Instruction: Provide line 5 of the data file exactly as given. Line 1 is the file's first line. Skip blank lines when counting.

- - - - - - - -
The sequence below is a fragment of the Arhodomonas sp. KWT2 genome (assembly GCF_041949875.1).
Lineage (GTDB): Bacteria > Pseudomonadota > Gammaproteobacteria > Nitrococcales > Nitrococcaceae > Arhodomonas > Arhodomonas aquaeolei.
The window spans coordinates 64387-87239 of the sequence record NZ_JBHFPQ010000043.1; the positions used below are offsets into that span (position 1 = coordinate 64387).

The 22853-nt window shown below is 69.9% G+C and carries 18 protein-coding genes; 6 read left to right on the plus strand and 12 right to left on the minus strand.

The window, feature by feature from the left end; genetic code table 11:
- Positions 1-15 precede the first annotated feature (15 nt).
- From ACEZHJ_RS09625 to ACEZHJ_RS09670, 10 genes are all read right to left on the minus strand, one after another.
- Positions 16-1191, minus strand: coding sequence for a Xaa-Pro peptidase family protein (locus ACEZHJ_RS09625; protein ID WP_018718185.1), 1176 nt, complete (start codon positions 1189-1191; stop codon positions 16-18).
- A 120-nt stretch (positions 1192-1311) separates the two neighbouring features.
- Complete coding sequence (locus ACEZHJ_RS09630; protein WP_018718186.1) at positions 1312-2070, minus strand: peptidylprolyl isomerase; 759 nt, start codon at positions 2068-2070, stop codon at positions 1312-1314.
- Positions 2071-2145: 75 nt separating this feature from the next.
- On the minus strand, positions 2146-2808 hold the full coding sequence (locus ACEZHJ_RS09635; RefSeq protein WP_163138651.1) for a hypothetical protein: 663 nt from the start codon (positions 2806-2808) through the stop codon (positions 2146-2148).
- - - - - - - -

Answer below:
The window, feature by feature from the left end; genetic code table 11: